Ichabod Crane has undergone many incarnations since Washington Irving conjured him. Not very sympathetically described in the original “Legend of Sleepy Hollow,” he was gangly and somewhat clumsy and full of self-importance. The story of which he is forever a part, however, has become iconic of American myth-making. A deep symbolism runs through the story of the headless horseman, and for those who’ve actually been to Tarrytown, the modern incarnation of Sleepy Hollow, there may be a disconnect between the urbanity of a town so near to New York City and a rustic school teacher in a rural setting. Still, there seems to be quite a bit of buzz about the current television series “Sleepy Hollow” that I decided to see for myself what was happening. The conceit of Ichabod Crane reawakening, in a kind of Rip Van Winkle twist, in the present day is engaging. He is now a professor at Oxford University turned patriot to the American cause, which brings him to the point of actually beheading the horseman in the first place. But this literate, witty, and moody retelling involves more than Irving. The Bible is pretty much central to the series, at least as far as I’ve seen.
The headless horseman is none other than Death, the final of the four horsemen of the apocalypse, according to holy writ. Although the characters all refer to the Apocalypse as “Revelations,” something that causes premature baldness in biblical scholars, the program places the town of Sleepy Hollow at the crux of the oncoming end of the world, with the other three horsemen to be summoned along the way (Pestilence or Conquest, War, and Famine, for those who are keeping score). Also, witches, hearkening back to Salem, have a prominent place in the narrative, and the forces of rational law seem to be at their collective wits’ end to make any sense of religion breaking into a secular world. Without the Bible’s final book, Sleepy Hollow would have no legs (as well as no head).
In Tim Burton’s Sleepy Hollow, Ichabod Crane came through as a detective plotting science against superstition. At the end, however, even the most rational had to admit there was more going on than the science of the day could explain. That is part of the appeal of the Sleepy Hollow legend. No matter how strong the light we shed on them may be, our psyches reach out for the immaterial, the ghostly, the supernatural. We like to believe in sacred books and spells to protect from evil. Even the Twilight Zone episode “The Jungle” plays on how in even the most advanced cultures we still build skyscrapers with no thirteenth floor, as if our towers represent an unknown hubris for which we may be held accountable. Irrational? Perhaps. But Sleepy Hollow is not so somnolent these days when the Bible once again takes center stage and hoofbeats are heard once again in the night.
Posted in Bible, Current Events, Literature, Popular Culture, Posts
Tagged Bible, four horsemen, Ichabod Crane, Legend of Sleepy Hollow, Revelation, Sleepy Hollow, Tim Burton, Twilight Zone, Washington Irving
Upon occasion I found movie clips to be of great help in explaining ideas in religion classes. A movie whose clips I used sparingly, due to concerns for squeamishness, was Sleepy Hollow (the Tim Burton movie, not the modern television series). Upon viewing it again recently, I was impressed by just how much religion is intertwined in the narrative. This is especially interesting since Washington Irving’s story does not contain much in the way of religious symbolism or motifs. From the beginning of the film, Rev. Steenwyck is one of the conspirators, making the church complicit in the attempt to subvert the van Garrett will. When Ichabod Crane arrives in Sleepy Hollow the cleric drops a Bible—a recurring motif in the movie—on the table beside him, telling Ichabod it is the only book he will need. Christianity and Paganism clash throughout the film as a number of the women are revealed to be witches, either “innocents” or practitioners of a darker kind of magic.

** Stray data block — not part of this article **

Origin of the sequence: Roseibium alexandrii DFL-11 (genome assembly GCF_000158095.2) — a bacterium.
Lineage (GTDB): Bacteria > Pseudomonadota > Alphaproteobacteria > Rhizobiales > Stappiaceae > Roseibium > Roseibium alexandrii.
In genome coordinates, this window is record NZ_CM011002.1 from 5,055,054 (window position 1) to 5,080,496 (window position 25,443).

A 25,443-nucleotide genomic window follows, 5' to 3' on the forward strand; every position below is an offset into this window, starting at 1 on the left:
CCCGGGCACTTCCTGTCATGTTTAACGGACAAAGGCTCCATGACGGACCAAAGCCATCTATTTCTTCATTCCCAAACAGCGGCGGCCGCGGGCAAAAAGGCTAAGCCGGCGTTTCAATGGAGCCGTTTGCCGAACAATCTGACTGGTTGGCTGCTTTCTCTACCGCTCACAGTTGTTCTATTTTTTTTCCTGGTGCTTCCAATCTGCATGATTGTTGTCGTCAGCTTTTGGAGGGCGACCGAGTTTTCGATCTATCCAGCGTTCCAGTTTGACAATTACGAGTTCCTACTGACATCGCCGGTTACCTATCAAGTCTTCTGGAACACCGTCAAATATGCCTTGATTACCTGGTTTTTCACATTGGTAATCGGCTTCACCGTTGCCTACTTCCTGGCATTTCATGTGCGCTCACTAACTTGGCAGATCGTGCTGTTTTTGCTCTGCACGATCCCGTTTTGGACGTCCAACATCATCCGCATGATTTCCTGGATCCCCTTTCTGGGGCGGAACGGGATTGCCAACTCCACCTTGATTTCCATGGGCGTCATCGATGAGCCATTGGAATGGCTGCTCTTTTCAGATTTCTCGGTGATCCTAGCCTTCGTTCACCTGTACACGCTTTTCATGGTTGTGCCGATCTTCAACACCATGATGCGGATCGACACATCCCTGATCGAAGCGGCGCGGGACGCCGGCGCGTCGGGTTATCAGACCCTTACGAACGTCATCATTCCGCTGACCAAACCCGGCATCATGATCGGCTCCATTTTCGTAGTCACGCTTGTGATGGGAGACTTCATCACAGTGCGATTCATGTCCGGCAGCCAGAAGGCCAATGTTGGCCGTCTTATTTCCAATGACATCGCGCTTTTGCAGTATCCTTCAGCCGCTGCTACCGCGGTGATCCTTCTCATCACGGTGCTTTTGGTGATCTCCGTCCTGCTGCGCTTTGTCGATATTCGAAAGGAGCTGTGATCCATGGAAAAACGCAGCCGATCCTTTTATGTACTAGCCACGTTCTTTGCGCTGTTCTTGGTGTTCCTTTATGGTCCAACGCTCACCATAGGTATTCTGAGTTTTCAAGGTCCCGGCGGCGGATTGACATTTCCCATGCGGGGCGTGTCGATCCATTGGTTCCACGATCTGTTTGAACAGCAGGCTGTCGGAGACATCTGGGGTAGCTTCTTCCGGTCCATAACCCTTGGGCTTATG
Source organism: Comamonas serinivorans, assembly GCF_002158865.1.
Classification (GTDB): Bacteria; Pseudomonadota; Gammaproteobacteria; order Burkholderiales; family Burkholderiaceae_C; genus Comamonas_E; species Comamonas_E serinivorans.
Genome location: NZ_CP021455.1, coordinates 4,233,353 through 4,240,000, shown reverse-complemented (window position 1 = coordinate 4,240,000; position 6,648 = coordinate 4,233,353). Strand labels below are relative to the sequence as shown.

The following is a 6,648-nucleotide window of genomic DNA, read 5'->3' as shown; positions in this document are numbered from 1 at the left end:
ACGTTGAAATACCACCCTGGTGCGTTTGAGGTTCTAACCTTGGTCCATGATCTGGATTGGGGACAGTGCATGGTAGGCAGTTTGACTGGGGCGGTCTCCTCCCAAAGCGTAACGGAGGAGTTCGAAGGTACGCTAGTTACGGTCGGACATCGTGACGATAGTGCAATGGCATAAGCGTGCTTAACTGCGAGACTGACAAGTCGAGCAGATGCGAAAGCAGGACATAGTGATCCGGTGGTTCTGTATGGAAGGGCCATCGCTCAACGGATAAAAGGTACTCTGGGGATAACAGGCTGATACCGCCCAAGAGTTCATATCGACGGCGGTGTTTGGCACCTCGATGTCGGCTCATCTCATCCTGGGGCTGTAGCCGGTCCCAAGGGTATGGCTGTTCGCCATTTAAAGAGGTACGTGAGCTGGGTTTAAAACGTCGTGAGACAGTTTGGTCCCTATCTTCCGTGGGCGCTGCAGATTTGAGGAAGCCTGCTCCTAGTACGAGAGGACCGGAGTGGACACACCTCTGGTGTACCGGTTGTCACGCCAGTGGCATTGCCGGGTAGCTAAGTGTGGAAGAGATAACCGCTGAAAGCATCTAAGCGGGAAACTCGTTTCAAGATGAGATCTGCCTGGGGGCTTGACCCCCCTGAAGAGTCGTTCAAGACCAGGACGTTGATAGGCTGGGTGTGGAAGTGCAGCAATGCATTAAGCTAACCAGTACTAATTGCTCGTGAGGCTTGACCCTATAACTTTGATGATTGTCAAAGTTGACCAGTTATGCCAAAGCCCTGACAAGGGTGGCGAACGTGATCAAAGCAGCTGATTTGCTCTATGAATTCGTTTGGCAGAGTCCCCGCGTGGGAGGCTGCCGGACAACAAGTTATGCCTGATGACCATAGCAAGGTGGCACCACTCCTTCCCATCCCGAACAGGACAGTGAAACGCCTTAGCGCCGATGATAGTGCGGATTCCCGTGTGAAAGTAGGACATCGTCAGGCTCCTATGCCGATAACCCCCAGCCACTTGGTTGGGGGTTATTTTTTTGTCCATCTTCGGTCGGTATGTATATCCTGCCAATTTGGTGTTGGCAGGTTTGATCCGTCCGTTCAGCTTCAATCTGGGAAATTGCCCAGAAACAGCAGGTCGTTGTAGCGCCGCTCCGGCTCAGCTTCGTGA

In flashbacks Ichabod Crane recalls his mother’s white magic that draws the ire of his ordained father. Indeed, Ichabod’s father is a stylized amalgamation of Roman Catholicism and Protestantism blended into one. His harsh white chapel houses an inquisitorial torture chamber in which he murders his wife. Seeing her pagan symbols in the fireplace ash, he too drops a heavy Bible to point out his wife’s sins. When he stalks off from his medieval chamber of horrors, the camera angle shows him to be headless—he is the true terror, rather than the Horseman who was raised by magic and appeased by the simple return of stolen property—his head. Even in the present Rev. Steenwyck is both an adulterer and a murderer. The melee in the church leaves the final three conspirators dead.
The white witches, however, are marked by their purity. Mother Crane is so light that she can float up into the air. Katrina van Tassel draws chalk icons to protect Ichabod, indeed, the whole town, from evil. While Ichabod refers to his father with the evocative phrase “Bible-black tyrant,” his mother was an innocent child of nature. In the film Ichabod moves from the rational view of life to one that allows for the supernatural, in the form of magic. True, the Horseman cannot cross onto the consecrated ground of the church (another Catholic concept mixed in with the Protestant milieu), but the faith that saves Ichabod’s life is the book of spells given to him by Katrina. Yes, the physical book stopped a material bullet, but it was faith the put the book in the pocket in the first place. All very appropriate to bring students’ minds to religion in the autumn of the year.
Posted in Bible, Literature, Monsters, Movies, Popular Culture, Posts, Religious Violence
Tagged Ichabod Crane, Pagan, Rev. Steenwyck, Sleepy Hollow, Tim Burton, Washington Irving, witchcraft